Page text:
If you are arrested in the District of Columbia, the police will confiscate your property. The police will take your property and in most cases they make it very difficult (if not impossible) for you to get your property back. When they take your property, there are three primary manners in which they categorize the property, which determine the process you must use to get it back.
First, personal property, which may include keys, wallet, and other personal items. That type of property is the easiest to get back. The police should give you a property receipt, which you can take back to the police station to get your items returned. However, the police will not release personal effects to a third-party. That means if you are locked up after your arrest, you cannot send a friend or family member to pick up the property,
In many cases, the police will confiscate your property and mark it for use as evidence in the case. In this scenario, you cannot get your stuff back until after the case is resolved. In addition, even if your case is dismissed or you are found not guilty at trial, the police will make it administratively difficult to get the property back. In other words, they will throw up a bunch of bureaucratic hurdles to prevent you from getting your property back. The first step in the process requires the prosecutor to submit to MPD a form PD 81-C, which basically states that the government has no objection to the release of the property.
Theoretically, that should be enough to get your property back. However, the Evidence Control Branch routinely denies ever receiving the PD 81C. I have had cases where a prosecutor has gone to great efforts to get the PD 81C to MPD and made completely clear that the government had no objection to the release of property only to have MPD still refuse to give my client their property back. In that case, the ultimate way to get the property back is for your DC criminal defense lawyer to file a Motion with the Court requesting that the Court order MPD to release the property. Usually, the government will not oppose the Motion and the Court will grant it.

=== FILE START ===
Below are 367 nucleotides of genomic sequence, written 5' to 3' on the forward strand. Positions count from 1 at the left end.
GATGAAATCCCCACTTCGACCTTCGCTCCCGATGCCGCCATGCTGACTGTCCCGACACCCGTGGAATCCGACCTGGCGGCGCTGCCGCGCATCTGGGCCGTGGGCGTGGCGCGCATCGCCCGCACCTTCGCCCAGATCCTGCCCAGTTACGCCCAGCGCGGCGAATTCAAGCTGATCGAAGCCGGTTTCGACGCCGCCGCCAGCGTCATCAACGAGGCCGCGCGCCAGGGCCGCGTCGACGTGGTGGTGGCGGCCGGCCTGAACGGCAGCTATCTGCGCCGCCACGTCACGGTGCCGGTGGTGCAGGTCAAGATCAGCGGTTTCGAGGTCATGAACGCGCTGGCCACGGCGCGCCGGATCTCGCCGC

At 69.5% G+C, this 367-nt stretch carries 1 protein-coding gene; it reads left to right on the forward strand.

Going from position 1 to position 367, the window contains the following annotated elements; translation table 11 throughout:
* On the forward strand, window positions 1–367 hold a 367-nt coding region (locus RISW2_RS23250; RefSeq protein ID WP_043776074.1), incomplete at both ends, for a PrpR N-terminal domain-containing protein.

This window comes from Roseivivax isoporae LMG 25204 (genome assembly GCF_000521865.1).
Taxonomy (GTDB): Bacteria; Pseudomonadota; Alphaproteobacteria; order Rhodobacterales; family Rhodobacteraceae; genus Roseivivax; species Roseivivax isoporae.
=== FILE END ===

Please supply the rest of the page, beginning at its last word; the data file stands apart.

Finally, and the most difficult process, which will be the subject of its own future blog posting is where the government moves to confiscate the property based on civil forfeiture. Here is an example of one of the most ridiculous civil forfeiture I have encountered. Client was arrested for possession of marijuana and a DC DUI. The police seized the vehicle he was driving and put it in the forfeiture process. The client ultimately plead guilty to a lesser offense and had both charges dismissed.
However, the client still had to go through the cumbersome forfeiture process. The client had to post a $600.00 bond. Once he did that, he had to wait several months for the Office of the Attorney General to decide whether it would initiate forfeiture proceedings. Fortunately, the OAG’s office decided not to initiate forfeiture proceedings and he ultimately got his vehicle back–months after his DC arrest. However, had the OAG’s office decided to initiate forfeiture proceedings, he would have had to defend and win a civil lawsuit just to get his own vehicle back from the government.
The DC government has little respect for personal property. Even if you are innocent, found not guilty, or your case gets no papered or dismissed, MPD and the OAG my still keep your personal property. The civil forfeiture process puts police profit over personal property rights.